Golden Hammer winner wins again
3M’s Cubitron II abrasives technology platform has won the TechAmerica Foundation’s American Technology Award in the manufacturing category at the Foundation’s annual awards dinner held in Washington, D.C.
The Foundation’s awards — also known as "Termans" in honor of Frederick Terman, the late Stanford University engineering professor who is widely regarded as the father of Silicon Valley — are presented annually to signify American industry’s best technological achievements in various categories.
Cubitron II represents a radical advance in cutting and grinding processes, according to Minneapolis-based 3M. It combines several of 3M’s core technology platforms to create precision-shaped, uniformly sized, ceramic-based oxide triangles that are oriented with their cutting edges facing the work surface. The result is faster and higher-quality performance, together with ergonomic and safety benefits, and a reduction in the need for abrasive waste disposal.
"3M is honored by the recognition and very pleased that its technology is contributing to a safer and more productive environment in this important sector of manufacturing," said Robert Cowan, manufacturing technology manager for 3M Abrasive Systems Division.
At the 2011 Golden Hammer Awards ceremony, 3M received the Golden Hammer Vendor Award in Cleaning Supplies. The company also received a "Committee Choice" award, selected by the retail committee, for "Category Management."
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Supreme Court blocks massive job discrimination suit against Wal-Mart
In a ruling that may mean new limits on class-action suits, the Supreme Court on Monday ruled for Wal-Mart Stores in the largest sex-discrimination lawsuit in history, as it put the brakes on a massive job discrimination lawsuit against the chain.
In a ruling that was not unexpected, the justices overturned a U.S. appeals court ruling that more than a million female employees nationwide could join in the lawsuit, which accused Wal-Mart of paying women less and giving them fewer promotions. The Supreme Court agreed with Wal-Mart that the class-action certification violated federal rules for such lawsuits. It accepted Wal-Mart’s main argument that the female employees in different jobs at 3,400 different stores nationwide and with different supervisors do not have enough in common to be lumped together in a single class-action lawsuit.
The justices said the lawyers arguing the case failed to point to a common corporate policy that led to gender discrimination against workers at thousands of Wal-Mart and Sam’s Club stores across the country. The court ruled unanimously on some aspects of the case and divided on others.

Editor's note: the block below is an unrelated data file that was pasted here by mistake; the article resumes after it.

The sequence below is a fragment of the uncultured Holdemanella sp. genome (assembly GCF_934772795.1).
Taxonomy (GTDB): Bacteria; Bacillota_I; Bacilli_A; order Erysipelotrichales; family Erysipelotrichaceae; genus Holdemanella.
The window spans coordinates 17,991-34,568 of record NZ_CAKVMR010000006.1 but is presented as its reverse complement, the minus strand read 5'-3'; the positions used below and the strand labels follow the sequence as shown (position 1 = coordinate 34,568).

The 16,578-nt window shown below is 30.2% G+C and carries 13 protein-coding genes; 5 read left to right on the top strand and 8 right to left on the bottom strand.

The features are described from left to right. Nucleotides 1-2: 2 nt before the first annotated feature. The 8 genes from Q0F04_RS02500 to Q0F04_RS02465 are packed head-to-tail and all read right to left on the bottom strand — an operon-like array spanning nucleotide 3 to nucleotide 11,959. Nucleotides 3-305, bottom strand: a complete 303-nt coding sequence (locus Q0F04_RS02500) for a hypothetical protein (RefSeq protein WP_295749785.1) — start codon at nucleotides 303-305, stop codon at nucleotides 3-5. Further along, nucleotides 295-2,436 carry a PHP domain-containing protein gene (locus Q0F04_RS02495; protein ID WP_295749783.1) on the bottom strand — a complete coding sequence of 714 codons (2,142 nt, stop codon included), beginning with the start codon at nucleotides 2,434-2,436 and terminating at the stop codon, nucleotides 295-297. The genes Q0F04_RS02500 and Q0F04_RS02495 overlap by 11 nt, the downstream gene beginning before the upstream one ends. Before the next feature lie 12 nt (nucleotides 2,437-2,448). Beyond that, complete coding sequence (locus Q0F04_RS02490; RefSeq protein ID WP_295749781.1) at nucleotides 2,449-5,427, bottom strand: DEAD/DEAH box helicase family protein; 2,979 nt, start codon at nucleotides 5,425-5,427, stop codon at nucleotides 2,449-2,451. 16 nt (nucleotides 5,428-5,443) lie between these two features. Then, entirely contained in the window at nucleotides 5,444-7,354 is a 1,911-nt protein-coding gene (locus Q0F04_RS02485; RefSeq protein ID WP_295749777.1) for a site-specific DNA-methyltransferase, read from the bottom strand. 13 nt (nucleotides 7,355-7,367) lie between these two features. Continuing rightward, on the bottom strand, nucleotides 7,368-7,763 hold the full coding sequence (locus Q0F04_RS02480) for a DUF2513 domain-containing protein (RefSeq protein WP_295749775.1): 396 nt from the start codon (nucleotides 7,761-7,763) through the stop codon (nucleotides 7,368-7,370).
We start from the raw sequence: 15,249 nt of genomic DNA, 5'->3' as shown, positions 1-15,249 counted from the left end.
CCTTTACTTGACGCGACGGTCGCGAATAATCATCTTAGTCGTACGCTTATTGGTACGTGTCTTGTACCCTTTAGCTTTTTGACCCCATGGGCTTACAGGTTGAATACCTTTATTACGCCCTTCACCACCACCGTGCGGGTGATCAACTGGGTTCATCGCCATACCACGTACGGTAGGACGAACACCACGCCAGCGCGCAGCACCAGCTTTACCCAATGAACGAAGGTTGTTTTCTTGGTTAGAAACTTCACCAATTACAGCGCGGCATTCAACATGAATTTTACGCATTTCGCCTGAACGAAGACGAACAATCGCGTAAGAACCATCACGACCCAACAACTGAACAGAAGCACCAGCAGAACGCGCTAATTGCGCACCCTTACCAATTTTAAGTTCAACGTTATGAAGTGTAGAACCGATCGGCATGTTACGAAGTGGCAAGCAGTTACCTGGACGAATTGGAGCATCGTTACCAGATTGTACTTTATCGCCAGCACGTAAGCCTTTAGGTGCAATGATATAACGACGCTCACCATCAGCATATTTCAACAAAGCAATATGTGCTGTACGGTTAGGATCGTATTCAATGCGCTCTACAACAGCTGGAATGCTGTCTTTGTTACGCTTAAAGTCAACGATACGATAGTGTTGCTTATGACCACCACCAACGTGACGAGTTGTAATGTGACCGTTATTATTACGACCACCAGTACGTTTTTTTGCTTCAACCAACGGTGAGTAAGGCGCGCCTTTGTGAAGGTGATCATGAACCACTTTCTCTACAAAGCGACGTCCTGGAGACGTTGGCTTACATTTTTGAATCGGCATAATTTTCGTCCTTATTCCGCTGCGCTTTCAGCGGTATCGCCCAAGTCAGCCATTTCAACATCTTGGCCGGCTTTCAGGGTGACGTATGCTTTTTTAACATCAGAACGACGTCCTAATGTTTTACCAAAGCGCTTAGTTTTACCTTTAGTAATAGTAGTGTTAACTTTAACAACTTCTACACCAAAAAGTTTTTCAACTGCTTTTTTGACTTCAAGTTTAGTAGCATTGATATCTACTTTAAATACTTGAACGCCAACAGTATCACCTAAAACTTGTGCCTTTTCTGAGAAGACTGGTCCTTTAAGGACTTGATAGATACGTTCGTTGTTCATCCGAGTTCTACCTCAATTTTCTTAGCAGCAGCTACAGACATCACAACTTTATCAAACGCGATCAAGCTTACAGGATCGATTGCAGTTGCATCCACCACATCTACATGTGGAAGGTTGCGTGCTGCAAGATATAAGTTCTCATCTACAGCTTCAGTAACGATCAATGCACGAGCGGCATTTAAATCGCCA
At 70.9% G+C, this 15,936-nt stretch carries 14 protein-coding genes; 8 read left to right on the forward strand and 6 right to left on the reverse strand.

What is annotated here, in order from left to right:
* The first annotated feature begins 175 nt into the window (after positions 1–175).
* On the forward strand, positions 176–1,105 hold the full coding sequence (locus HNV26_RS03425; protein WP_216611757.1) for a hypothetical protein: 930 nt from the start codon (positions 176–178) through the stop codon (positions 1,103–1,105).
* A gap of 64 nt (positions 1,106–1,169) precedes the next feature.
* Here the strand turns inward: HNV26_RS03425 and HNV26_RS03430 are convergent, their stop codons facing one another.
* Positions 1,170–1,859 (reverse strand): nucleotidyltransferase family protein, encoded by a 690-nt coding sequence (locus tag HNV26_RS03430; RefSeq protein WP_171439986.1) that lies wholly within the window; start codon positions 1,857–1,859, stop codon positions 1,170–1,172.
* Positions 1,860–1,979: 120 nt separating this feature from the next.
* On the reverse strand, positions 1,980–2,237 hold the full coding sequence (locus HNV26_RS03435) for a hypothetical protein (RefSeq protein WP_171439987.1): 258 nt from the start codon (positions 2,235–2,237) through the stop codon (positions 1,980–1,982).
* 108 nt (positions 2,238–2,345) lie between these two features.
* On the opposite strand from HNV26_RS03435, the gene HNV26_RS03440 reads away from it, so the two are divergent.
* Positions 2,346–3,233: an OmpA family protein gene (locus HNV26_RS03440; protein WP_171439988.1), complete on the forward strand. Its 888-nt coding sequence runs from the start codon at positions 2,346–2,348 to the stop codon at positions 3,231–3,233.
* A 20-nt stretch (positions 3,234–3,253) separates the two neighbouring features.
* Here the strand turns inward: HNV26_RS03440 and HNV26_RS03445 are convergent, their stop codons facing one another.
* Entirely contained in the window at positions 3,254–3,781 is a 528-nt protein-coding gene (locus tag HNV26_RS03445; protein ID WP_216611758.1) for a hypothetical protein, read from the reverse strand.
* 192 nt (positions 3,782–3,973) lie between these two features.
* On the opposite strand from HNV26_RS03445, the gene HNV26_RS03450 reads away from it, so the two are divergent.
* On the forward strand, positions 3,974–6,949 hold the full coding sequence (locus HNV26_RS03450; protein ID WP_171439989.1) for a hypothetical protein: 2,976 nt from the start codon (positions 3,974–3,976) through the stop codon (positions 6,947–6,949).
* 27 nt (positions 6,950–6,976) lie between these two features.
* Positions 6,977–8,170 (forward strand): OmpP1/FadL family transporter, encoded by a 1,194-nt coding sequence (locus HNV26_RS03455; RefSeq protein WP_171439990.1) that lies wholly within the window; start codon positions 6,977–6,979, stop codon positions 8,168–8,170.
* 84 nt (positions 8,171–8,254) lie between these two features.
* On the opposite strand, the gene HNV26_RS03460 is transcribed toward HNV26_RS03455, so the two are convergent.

With billions of dollars at stake, the ruling was big victory for Wal-Mart, the nation’s largest private employer.
The case was one of the most closely watched Supreme Court business disputes in some time, in part because the justices hadn’t looked at the standards for certifying a class-action suit in more than 10 years.
The Supreme Court only decided whether the 10-year-old lawsuit could proceed to trial as a group, not the merits of the sex-discrimination allegations at the heart of the case.
Commenting on the ruling, the lawn firm Seyfarth Shaw posted on its Workplace Class Action blog: "The new roadmap is decidedly more favorable to employers than before. Employers should be upbeat in terms of the Supreme Court’s articulation of the required showings plaintiffs must make in the future to certify an employment discrimination class action. In short, the bar has been raised."
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TW Perry thinks beyond “green”
Gaithersburg, Md.-based pro dealer TW Perry is promoting understanding of green building and environmentally friendly materials with a back-to-basics educational program.
The six-unit TW Perry has received chain-of-custody certification by both the Forest Stewardship Council and the Sustainable Forestry Initiative, and it recently hosted its third annual Green Building Workshop. According to CEO Michael Cassidy, as the company’s green education programs grow, they will focus on product application.
"We have done a lot of education on green," said Cassidy. "The next step is how to actually use the materials correctly."
According to Cassidy, good building technique and installation knowledge are bigger parts of the total green equation than the actual materials used.
"It’s not wind turbines, and it’s not solar panels, and it’s not collected rain water. It’s not fuel cells," he said. "It’s good basic building technique. Because an incredibly well recycled, super-environmental product that’s installed the wrong way will have a negative effect."
TW Perry’s Mike Moore, VP materials management, said the green education is a service to its customers — and an important service. "It’s educating our customers about positioning themselves to survive," he said. "The codes are changing, and they have to adapt. Green education is about using new materials that are coming out in the right way, and it’s positioning them to be a leader in their market."
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